UK to ‘take back control’ of its own energy thanks to work by Shell, BP and Rolls-Royce | Science | New

The government published its new energy strategy on Thursday amid a crisis largely caused by soaring foreign gas prices and volatility in international markets. It will allow the United Kingdom to “take back control” and gain energy independence thanks to the help of major British brands called upon to play a key role.

The government appears to be focused on clean energy, with a plan that could see 95% of UK electricity generated by low-carbon energy sources by 2030.

Business Secretary Kwasi Kwarteng told “The goal of regaining control is at the heart of our new energy security strategy, and it is fantastic to see UK world leaders like Shell, BP and Rolls-Royce are mobilizing to help put the strategy into action.

“We look forward to working with companies across the UK to boost cheap renewables and new nuclear, while maximizing North Sea oil and gas production for security of supply.”

And nuclear power will play a key role, where British engineering giant Rolls-Royce comes in.

The government has announced a £210million investment in Rolls-Royce to help it develop one of the world’s first small modular reactor (SMR) designs.

Rolls-Royce’s SMRs are expected to be much cheaper and easier to deploy than traditional nuclear power plants.

Although the designs currently come in different shapes and sizes, it is believed that they will be around the size of two football pitches, but could power half a million homes.

This power output is around a fifth to a third of the larger, more traditional reactors at Hinkley Point C, the current project in Somerset.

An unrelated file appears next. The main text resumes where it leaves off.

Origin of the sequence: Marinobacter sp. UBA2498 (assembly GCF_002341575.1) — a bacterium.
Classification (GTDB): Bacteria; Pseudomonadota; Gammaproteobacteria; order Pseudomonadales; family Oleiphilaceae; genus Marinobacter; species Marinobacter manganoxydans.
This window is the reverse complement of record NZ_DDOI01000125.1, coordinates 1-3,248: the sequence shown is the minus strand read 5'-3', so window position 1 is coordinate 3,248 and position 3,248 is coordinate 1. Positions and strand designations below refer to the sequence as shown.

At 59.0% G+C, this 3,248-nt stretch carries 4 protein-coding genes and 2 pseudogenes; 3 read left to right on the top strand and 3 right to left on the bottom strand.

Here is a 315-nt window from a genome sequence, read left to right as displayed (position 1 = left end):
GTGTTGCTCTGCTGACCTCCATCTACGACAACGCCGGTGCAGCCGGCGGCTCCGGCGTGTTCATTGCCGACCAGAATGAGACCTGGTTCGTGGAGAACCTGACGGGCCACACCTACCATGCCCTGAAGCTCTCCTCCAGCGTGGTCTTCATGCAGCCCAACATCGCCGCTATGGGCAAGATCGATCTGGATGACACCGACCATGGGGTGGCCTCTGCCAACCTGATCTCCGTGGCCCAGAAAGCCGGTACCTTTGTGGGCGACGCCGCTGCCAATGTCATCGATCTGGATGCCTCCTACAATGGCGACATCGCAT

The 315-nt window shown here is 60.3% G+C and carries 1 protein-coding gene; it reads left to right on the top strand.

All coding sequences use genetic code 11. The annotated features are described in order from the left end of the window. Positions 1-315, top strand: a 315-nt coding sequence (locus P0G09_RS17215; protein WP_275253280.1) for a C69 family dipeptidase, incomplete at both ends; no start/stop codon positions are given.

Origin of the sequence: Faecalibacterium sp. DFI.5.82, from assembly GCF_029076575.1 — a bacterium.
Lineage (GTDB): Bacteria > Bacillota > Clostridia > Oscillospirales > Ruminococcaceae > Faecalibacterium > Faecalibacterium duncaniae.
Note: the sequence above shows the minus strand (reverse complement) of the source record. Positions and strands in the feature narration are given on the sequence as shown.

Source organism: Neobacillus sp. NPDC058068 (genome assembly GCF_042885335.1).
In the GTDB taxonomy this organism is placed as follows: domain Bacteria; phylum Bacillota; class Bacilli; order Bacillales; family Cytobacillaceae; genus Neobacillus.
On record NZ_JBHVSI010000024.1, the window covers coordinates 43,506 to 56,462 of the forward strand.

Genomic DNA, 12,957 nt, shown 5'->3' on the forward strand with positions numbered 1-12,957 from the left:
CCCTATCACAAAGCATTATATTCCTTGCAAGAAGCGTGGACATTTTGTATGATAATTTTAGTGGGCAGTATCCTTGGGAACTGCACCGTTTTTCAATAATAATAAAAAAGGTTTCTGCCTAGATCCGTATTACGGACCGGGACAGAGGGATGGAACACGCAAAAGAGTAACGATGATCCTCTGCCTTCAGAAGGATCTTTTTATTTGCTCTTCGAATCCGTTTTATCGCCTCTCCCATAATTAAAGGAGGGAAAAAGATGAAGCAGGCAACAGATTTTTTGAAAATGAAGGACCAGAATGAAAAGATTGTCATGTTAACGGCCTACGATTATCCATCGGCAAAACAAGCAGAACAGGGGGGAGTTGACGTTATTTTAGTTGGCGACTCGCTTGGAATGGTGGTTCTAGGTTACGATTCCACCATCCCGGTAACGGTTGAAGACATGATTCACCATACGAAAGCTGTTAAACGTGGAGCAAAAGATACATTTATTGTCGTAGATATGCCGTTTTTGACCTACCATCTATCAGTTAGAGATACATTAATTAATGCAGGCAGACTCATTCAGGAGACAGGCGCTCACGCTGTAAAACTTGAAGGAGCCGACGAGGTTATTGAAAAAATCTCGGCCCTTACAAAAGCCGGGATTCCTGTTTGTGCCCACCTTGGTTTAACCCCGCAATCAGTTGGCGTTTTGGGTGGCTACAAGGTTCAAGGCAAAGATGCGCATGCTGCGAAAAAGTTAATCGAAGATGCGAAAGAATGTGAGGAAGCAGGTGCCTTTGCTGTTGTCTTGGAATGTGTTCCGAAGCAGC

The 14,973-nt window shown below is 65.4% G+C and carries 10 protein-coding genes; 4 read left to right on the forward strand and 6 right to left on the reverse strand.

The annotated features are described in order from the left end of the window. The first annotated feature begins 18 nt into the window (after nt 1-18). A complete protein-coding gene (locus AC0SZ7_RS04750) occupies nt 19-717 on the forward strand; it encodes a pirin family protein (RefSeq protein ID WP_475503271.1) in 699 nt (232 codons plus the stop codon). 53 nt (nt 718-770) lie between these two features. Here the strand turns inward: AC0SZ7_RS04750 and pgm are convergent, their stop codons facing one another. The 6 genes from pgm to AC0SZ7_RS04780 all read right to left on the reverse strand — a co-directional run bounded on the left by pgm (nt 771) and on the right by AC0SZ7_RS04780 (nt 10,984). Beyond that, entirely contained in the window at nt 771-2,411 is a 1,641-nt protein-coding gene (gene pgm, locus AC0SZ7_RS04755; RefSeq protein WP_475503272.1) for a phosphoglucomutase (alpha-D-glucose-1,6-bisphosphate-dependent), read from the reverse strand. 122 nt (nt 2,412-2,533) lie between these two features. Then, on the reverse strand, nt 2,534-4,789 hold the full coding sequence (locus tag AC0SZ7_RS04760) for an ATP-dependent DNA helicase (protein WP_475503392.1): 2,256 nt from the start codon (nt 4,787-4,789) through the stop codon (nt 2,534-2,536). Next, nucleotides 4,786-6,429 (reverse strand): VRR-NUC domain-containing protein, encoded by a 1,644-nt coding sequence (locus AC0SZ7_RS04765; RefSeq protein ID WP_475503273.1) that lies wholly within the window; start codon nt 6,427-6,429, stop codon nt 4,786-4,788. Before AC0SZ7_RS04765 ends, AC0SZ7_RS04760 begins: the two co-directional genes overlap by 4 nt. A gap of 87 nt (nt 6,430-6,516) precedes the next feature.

Alastair Evans, Rolls-Royce SMR Corporate Affairs Director, told “The government has provided welcome clarity that SMRs will be a key part of the path to energy security and decarbonisation. United Kingdom.

READ MORE: Rolls-Royce to roll out ‘affordable, sustainable and safe’ nuclear

UK companies are focusing on projects such as exciting new green technologies in the Humber, Teesside and Scotland.

The two companies are working on Carbon Capture Storage, a process that captures and transports carbon dioxide from projects that emit the greenhouse gas, and buries it deep underground.

They also want to invest in offshore wind and hydrogen, which are seen as a cleaner alternative to natural gas.

Shell is involved in the Acorn project in Scotland and is part of a group known as the South Wales Industrial Cluster (SWIC), a group that seeks to decarbonise using technologies like CCS.

Shell CEO Ben van Beurden said: “This is a unique opportunity to ensure an orderly transition to net zero while strengthening the UK’s energy security and Shell is ready to play our part. .

“We plan to invest up to £25 billion in the UK energy system over the next decade, subject to board approval, and over 75% of this is for low and zero carbon technologies.

“Offshore wind, hydrogen and CCS will all be essential, but we need the right policy frameworks. We look forward to working with the government on the important details to make this a reality.

Shell and BP are also part of the East Coast Cluster, one of the UK’s first two carbon capture and storage projects aiming to eliminate 50% of all industrial cluster CO2 emissions across the Humber and Teesside .

BP CEO Bernard Looney said: “As global energy systems transform, BP applauds today’s strategy to provide the UK with more reliable and affordable energy without losing sight of the of net zero.

“Recognizing that there is energy security in energy diversity – the strategy doubles down on energy transition with ambitious targets for offshore wind, hydrogen and electrification while embracing the role that oil and gas plays low-carbon North Sea. We at BP are all on board, and this new strategy aligns with our plan to spend £2 for every £1 we earn here until 2030.”

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